Spend a night out under the stars, on your DriveWA adventure. However, before doing so, read on for some handy hints about camping in the WA outback!
DriveWA recommends that on your DriveWA adventure, you spend at least one night camping out underneath a wonderful Western Australian sky!
There are some places that are so far from well lit cities that you get an absolutely unbelievable view of the star-filled sky. You can camp almost anywhere in the bush for free, or at national park camping grounds for a nominal fee. You can even stop at a roadhouse for a shower for only a couple of dollars.
If you decide to camp on your own in the wild, please follow these rules. Please note that they are merely a guide, and that in every situation you will need to use your own judgment to ensure a safe and happy journey:
- Most of the land in Australia belongs to someone. Even if you haven't seen a house for 100km you are undoubtedly in a person’s back yard, so you need the owner's permission before you utilise their land as a camp site
- In National Parks and on Aboriginal land, you'll need permits. On public land please observe and obey all the relevant rules and regulations
- Select your camping spot carefully and start looking well before nightfall
- Select a campsite that makes you invisible from the road (away from walking and driving tracks)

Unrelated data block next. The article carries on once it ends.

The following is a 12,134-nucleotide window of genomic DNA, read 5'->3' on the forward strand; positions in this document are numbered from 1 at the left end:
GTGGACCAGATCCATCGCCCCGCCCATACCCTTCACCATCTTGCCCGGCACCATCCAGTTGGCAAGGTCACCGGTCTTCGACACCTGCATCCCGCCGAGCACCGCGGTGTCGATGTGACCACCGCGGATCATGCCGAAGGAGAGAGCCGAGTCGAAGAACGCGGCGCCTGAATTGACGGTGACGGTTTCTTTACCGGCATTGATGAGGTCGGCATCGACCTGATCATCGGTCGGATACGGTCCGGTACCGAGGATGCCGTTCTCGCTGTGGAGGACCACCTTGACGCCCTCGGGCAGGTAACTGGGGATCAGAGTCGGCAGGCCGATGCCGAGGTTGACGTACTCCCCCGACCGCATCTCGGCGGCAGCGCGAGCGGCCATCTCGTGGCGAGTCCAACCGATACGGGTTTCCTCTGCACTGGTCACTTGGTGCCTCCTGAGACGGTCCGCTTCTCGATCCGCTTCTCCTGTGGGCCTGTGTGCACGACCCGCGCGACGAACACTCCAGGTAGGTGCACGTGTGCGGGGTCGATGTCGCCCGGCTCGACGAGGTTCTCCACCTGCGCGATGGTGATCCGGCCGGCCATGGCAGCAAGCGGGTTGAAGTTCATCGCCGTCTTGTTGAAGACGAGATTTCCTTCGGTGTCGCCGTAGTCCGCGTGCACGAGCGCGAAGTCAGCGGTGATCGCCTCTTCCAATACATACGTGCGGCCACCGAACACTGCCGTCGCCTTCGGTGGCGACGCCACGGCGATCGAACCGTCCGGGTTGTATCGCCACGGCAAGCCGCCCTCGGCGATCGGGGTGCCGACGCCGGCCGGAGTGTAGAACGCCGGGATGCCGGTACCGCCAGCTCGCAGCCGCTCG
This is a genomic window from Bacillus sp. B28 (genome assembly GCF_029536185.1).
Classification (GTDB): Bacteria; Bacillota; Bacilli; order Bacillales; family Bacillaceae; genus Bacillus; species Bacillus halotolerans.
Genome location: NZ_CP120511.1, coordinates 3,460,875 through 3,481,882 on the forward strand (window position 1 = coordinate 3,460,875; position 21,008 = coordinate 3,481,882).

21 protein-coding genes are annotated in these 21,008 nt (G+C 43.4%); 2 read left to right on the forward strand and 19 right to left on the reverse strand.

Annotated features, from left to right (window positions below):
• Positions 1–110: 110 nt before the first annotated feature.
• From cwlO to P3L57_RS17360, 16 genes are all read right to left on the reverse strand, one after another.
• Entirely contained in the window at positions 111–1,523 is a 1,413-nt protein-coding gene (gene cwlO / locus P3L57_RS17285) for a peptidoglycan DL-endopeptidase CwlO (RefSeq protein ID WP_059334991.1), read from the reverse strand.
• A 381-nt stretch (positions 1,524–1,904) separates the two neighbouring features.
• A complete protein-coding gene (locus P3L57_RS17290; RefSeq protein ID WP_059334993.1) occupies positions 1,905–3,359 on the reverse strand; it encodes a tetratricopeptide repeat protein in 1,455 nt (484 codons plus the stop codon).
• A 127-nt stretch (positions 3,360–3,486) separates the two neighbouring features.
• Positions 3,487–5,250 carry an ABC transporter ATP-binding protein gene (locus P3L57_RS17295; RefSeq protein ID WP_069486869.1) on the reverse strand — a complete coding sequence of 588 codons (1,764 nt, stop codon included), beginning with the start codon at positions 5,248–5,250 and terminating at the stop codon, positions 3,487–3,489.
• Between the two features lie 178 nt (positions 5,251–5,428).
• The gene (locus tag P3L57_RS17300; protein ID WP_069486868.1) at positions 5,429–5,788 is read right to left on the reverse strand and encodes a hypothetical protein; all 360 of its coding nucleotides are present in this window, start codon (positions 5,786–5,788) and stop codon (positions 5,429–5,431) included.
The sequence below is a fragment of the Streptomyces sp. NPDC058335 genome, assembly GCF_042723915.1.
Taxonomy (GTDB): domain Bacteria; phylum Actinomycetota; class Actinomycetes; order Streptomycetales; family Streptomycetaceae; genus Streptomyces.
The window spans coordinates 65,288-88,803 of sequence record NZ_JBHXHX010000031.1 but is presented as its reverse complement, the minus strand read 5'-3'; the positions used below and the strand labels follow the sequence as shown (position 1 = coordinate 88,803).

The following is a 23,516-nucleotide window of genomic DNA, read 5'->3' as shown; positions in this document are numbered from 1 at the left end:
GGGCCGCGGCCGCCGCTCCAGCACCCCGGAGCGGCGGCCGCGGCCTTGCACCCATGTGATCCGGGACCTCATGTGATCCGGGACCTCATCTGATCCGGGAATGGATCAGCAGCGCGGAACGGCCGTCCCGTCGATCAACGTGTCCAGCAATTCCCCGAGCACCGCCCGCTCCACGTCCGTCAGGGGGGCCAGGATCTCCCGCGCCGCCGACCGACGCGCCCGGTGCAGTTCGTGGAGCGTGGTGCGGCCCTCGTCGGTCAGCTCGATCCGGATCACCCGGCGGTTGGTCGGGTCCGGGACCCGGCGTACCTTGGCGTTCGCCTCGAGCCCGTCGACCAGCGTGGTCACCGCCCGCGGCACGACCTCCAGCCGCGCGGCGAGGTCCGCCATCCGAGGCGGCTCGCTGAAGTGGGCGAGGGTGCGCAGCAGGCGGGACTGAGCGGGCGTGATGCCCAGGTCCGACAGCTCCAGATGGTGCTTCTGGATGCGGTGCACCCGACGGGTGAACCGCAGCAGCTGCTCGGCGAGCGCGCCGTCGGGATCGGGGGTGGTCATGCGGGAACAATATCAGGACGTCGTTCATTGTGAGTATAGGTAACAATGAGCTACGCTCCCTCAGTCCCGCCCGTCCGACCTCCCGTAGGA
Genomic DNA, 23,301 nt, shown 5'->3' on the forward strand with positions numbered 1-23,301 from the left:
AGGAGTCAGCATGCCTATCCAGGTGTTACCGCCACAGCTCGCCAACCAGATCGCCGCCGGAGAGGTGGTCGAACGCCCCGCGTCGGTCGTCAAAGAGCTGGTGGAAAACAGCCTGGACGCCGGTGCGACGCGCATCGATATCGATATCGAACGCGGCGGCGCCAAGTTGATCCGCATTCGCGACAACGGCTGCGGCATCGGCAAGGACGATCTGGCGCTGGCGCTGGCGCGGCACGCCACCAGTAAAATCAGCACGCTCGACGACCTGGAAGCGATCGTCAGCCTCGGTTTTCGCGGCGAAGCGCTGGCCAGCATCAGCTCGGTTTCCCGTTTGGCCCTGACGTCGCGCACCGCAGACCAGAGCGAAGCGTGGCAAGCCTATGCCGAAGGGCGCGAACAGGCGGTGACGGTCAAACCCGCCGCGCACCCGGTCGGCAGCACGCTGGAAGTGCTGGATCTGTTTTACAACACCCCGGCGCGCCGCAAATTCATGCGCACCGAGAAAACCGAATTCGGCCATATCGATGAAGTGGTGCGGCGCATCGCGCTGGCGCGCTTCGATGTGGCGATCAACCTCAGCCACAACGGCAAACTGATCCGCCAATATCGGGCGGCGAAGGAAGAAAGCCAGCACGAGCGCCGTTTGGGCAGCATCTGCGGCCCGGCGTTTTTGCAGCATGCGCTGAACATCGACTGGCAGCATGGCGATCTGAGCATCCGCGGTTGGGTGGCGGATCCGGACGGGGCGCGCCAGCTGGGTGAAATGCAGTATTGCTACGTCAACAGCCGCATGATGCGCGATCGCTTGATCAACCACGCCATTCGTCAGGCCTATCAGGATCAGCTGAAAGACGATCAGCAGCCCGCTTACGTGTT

- In the majority of popular camping areas, you'll notice a number of vehicle tracks leading off the main road into the bush - explore a few carefully and see what you find
- Keep to constructed vehicle tracks and never "bush bash'. Avoid areas that are easily damaged, such as sand dunes
- Don’t camp under certain trees; for example river red gums, and desert oaks. These are notorious for dropping limbs!
- Ants live everywhere, and it's easy to set up camp on an underground nest!
- Carry out all of the rubbish you bring in. Don’t just bury it as wild animals will dig it up again
- Strictly observe all fire regulations. Any fire you light must be lit safely and extinguished properly before you leave the camp site
- Always use a gas stove for cooking if there is any doubt about the safety of a fire. Don’t put your family, other travellers, and flora and fauna in danger.
- Respect the wild life. Carefully observe crocodile warnings, and keeping at least 50 metres away from suspect river banks
- Stay at least 250 metres away from water points, as you may scar the wild stock from drinking from that area.
- Don't pollute the waterways. Ensure that you camp at least 25 metres away
- Use toilets where they are provided. If there isn't one, find a handy bush, dig a hole, do the job and then fill in the hole. If you're staying a few days, dig a trench (long, narrow and deep) and use that as a toilet pit for everyone. Each individual covers his or her waste with a little dirt
- Burning used toilet paper is a good, idea but don't start a bushfire! Bury all human waste well away from watercourses, even if the lakes/dams/rivers are dry during your stay
- If you have small children with you, remember disposable nappies take a long time to break down. Instead of burying them, carry them away with you in a heavy duty plastic bag (on the roof rack). They will not smell if wrapped up correctly (tight and well sealed). Dispose of them appropriately in the next town.